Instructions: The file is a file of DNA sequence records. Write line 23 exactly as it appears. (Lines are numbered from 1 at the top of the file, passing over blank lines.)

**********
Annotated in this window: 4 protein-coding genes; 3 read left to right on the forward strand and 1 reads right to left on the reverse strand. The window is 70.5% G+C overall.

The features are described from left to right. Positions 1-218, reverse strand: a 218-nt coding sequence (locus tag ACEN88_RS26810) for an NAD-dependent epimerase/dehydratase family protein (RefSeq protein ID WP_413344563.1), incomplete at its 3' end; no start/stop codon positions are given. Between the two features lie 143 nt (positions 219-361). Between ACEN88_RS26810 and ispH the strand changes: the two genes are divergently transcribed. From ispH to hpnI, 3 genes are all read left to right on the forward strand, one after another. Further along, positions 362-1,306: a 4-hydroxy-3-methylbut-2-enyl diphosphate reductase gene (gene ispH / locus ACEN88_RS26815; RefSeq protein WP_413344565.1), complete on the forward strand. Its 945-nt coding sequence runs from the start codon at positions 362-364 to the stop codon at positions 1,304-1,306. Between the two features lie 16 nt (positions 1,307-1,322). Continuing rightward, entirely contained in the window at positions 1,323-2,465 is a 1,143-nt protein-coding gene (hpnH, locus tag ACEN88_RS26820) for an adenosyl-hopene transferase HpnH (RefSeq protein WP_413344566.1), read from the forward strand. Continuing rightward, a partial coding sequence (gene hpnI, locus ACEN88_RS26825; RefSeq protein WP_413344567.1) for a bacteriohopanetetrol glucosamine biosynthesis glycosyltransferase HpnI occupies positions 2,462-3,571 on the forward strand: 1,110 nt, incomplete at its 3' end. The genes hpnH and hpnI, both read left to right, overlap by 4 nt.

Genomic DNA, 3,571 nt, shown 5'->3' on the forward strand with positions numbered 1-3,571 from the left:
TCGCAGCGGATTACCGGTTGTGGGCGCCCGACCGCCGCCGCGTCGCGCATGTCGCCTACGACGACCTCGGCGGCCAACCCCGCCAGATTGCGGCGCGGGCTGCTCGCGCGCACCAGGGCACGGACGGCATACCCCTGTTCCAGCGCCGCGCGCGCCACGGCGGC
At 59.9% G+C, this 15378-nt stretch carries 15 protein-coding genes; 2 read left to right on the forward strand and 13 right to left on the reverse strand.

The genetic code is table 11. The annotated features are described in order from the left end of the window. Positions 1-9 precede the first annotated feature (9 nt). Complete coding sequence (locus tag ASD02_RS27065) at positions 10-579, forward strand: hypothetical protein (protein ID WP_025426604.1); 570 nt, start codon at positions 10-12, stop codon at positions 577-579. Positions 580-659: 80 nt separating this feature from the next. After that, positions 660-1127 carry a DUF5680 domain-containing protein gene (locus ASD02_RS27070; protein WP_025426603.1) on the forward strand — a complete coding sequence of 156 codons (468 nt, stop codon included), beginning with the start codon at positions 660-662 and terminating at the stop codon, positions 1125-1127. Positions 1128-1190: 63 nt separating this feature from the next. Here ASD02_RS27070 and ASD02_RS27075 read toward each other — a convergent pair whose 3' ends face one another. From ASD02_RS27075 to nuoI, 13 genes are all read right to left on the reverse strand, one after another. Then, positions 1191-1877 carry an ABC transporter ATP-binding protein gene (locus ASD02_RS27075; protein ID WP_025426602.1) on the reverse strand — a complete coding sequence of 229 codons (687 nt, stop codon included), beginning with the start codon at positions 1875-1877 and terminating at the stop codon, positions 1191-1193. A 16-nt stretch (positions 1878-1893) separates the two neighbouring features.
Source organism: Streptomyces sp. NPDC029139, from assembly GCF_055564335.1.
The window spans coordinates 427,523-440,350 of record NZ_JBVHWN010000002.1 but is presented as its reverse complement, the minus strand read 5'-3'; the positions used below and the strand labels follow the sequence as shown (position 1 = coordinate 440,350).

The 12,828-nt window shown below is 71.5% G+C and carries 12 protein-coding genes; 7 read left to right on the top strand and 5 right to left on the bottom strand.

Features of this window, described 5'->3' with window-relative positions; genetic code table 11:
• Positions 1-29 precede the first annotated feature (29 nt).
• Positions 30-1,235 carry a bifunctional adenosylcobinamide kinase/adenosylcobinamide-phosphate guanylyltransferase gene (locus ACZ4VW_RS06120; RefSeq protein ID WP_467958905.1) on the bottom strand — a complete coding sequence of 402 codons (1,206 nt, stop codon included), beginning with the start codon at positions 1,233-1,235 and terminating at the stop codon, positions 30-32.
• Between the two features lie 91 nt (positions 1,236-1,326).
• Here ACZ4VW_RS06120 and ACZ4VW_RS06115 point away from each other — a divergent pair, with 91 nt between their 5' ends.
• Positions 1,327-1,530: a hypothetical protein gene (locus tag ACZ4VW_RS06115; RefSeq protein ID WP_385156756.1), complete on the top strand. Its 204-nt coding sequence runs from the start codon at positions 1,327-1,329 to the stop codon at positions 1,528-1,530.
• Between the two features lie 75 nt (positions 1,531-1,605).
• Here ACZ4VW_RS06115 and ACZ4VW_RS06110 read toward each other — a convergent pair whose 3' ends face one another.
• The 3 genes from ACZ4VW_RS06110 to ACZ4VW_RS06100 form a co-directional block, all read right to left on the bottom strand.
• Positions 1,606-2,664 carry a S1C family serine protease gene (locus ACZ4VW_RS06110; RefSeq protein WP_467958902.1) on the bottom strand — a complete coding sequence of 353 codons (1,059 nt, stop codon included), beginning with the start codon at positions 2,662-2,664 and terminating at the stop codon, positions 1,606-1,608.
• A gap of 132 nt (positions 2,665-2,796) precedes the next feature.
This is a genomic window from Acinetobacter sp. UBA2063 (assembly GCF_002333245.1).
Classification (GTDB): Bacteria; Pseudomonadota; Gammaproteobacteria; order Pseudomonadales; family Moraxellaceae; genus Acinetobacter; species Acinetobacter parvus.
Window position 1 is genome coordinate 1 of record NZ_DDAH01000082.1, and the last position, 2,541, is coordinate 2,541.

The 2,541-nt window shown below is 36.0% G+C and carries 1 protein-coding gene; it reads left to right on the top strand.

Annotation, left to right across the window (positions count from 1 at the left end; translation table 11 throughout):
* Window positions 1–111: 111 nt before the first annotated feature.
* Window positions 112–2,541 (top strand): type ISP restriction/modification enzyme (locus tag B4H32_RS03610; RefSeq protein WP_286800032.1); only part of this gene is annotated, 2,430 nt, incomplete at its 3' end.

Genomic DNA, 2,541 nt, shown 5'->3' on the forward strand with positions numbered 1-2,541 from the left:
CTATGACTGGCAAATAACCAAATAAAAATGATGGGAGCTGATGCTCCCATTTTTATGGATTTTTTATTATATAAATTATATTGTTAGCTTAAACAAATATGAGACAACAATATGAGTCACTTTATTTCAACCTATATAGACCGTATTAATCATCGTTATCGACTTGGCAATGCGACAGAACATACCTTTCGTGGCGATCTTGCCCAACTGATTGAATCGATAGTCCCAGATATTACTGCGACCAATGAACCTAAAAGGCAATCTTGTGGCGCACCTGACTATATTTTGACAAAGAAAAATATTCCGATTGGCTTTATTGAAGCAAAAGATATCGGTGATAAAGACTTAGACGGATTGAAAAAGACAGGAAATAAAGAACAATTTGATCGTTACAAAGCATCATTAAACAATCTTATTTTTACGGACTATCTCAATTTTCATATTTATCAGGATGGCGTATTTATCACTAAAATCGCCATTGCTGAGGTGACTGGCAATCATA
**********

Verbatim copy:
Window position 1 is genome coordinate 1 of record NZ_DDAH01000082.1, and the last position, 2,541, is coordinate 2,541.